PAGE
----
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3 Stocks Now Cheaper Than They Were in 2014

James Watkins-Strand
Shopping card with boxes labelled REITs, ETFs, Bonds, Stocks

Investors like to think — or at least hope — that stock prices go up over time.

Sometimes, however, even high-quality businesses undergo slumps that undo much of the appreciation in the value of their shares.

If you missed out on these three stocks before the last rally, then here is your opportunity to reverse the clock to 2014, or earlier, and ride these stocks back to their previous highs.

Fear not, dear investor, if you own shares in the companies that we will be discussing today — these stocks all have moat-like characteristics that will ultimately see them return to their former glory.

Turn your cellphones off and enjoy the show

Cineplex (TSX:CGX) hovered around its current price from 2011 to 2012.

Formerly a market darling, the media company peaked in 2017 at around twice today’s price.

Broadly speaking, Cineplex has been down in the dumps because there simply haven’t been enough box-office hits.

Compare the films of an explosive year such as 2015 to last year’s and it becomes evident that we have recently been through a drought of blockbusters.

But 2019 is different.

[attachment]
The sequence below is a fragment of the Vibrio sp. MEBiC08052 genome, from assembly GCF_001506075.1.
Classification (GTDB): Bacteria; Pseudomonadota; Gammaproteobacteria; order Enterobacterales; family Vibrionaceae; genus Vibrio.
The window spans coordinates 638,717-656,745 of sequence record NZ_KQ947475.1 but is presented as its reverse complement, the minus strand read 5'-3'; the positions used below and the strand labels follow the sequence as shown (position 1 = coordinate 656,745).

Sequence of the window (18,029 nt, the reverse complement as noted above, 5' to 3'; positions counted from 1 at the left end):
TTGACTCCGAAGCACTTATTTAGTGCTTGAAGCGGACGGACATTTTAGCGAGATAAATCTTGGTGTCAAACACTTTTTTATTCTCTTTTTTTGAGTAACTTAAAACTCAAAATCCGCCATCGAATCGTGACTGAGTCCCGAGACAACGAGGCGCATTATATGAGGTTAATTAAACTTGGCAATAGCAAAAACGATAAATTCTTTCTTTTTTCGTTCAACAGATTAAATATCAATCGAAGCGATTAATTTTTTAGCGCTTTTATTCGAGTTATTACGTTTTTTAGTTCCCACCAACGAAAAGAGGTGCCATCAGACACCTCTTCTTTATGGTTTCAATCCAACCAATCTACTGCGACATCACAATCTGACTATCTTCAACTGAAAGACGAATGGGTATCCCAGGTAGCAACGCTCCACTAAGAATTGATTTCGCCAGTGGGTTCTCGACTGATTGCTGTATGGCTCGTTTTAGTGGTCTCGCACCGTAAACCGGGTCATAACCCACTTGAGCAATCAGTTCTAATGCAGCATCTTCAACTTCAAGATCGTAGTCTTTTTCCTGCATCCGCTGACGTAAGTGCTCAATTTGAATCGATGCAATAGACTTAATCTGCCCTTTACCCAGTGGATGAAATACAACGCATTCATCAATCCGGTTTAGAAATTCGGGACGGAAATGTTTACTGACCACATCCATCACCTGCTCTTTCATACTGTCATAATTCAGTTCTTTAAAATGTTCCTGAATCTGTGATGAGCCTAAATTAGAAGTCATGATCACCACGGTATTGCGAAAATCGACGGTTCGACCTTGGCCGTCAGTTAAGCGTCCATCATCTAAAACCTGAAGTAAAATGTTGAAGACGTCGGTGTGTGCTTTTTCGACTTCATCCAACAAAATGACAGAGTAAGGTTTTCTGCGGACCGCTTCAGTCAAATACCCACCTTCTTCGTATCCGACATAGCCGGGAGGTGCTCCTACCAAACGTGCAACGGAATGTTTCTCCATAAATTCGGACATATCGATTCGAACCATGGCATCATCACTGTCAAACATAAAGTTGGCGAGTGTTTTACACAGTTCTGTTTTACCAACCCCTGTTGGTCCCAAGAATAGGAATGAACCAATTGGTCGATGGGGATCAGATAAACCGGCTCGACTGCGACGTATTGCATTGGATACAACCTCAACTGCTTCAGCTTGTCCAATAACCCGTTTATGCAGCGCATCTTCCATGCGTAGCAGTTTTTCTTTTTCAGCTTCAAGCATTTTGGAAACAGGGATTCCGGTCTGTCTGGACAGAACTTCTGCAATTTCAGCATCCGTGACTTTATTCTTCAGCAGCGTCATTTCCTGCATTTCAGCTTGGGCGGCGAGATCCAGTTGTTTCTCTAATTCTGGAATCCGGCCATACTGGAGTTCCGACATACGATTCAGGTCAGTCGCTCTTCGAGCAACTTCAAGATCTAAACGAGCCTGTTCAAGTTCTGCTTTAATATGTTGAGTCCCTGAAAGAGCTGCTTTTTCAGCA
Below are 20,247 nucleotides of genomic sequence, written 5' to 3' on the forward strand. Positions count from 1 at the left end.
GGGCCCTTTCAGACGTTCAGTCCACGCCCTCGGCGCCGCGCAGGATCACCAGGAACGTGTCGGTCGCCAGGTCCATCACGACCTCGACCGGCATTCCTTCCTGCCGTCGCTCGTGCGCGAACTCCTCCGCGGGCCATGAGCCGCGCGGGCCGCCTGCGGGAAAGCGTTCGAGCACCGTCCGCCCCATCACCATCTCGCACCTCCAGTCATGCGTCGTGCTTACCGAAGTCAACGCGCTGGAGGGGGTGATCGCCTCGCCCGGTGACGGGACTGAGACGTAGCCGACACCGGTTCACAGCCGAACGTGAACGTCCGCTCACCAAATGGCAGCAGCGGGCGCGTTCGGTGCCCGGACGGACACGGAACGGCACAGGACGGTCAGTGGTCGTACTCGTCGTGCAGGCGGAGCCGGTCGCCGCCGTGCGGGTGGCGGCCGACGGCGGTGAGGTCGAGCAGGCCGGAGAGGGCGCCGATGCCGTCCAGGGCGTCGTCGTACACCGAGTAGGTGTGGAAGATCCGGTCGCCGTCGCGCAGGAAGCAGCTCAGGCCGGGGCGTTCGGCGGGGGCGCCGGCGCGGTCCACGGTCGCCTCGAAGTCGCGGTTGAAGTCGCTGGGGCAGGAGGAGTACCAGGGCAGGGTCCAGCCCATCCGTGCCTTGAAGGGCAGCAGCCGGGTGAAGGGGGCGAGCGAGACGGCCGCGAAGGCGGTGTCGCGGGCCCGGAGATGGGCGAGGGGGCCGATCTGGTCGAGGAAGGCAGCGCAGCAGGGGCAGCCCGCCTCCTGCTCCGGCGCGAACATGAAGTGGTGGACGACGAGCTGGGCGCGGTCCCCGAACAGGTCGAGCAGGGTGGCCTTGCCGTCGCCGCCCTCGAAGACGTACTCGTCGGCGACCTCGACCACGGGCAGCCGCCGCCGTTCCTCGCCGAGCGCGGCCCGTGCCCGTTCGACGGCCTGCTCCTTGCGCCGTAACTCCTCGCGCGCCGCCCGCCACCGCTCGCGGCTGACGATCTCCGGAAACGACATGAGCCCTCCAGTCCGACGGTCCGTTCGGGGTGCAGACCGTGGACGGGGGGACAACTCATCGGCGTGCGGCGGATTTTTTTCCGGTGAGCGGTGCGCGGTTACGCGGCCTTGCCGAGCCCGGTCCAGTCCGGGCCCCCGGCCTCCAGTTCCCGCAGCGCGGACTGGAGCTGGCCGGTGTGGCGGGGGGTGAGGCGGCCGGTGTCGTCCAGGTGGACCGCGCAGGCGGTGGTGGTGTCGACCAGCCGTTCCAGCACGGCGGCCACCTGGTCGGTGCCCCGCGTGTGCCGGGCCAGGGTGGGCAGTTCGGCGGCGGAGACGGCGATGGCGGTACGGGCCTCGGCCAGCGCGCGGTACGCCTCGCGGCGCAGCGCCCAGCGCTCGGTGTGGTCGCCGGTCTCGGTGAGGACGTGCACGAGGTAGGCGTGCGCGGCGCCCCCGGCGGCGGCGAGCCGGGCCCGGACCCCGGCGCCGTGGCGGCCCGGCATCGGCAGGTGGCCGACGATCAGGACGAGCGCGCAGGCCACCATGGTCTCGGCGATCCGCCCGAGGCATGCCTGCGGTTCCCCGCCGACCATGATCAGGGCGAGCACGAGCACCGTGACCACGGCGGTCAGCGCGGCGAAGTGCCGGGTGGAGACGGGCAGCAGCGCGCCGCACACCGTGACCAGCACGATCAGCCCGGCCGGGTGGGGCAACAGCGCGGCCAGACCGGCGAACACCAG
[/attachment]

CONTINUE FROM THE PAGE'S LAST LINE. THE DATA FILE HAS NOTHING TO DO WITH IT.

Avengers: Endgame’s wild success is only the beginning of a year full of highly anticipated sequels and Disney remakes.

Looking at the numbers from Q1, all of the pieces are in place: Cineplex has nearly 10 million SCENE members; box-office revenue per patron is on the rise; and, concession revenue per patron is increasing.

While waiting for the company to turn the ship around, you get to collect a dividend that now yields over 7%.

UberEats yourself a bag of popcorn and watch the monthly income roll in.

Save up for a chalet in the Laurentians

Laurentian Bank (TSX:LB) has bounced back from a horrendous end to 2018, but remains roughly as cheap as it was when it hit lows in 2013 and 2016.

Between last year’s mortgage loan review issues and an ongoing restructuring that has most recently seen the elimination of bank tellers, investor confidence in the bank has been iffy at best.

All of the aforementioned noise has left Laurentian trading below book value, at about 10 times earnings, and with a nearly 6% yield.

Add to the equation that earnings are steadily growing and that the dividend has consistently added a couple pennies per year, and it isn’t hard to see the bank gradually grinding back toward previous highs.

Cheers to amazing value

Molson Coors Canada (NYSE:TAP)(TSX:TPX.B) is on sale at 2014 prices, which is around half of the highs that the stock hit in 2016.

Investors seem convinced that marijuana legalization will fundamentally disrupt the alcohol industry.

Here’s the thing: Molson already has a deal in place with Hexo Corp. to produce cannabis beverages when the market permits.

Further, North Americans consumed more than 25 billion litres of beer in 2016; it would take a whole lot of marijuana converts to significantly change the enormous beverage industry that is currently in place.

Right now you can pick up Molson shares slightly below book and at only 12 times earnings. The company’s dividend is growing and yields almost 4%.

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Fool contributor James Watkins-Strand has no position in any of the stocks mentioned. The Motley Fool owns shares of Molson Coors Brewing.

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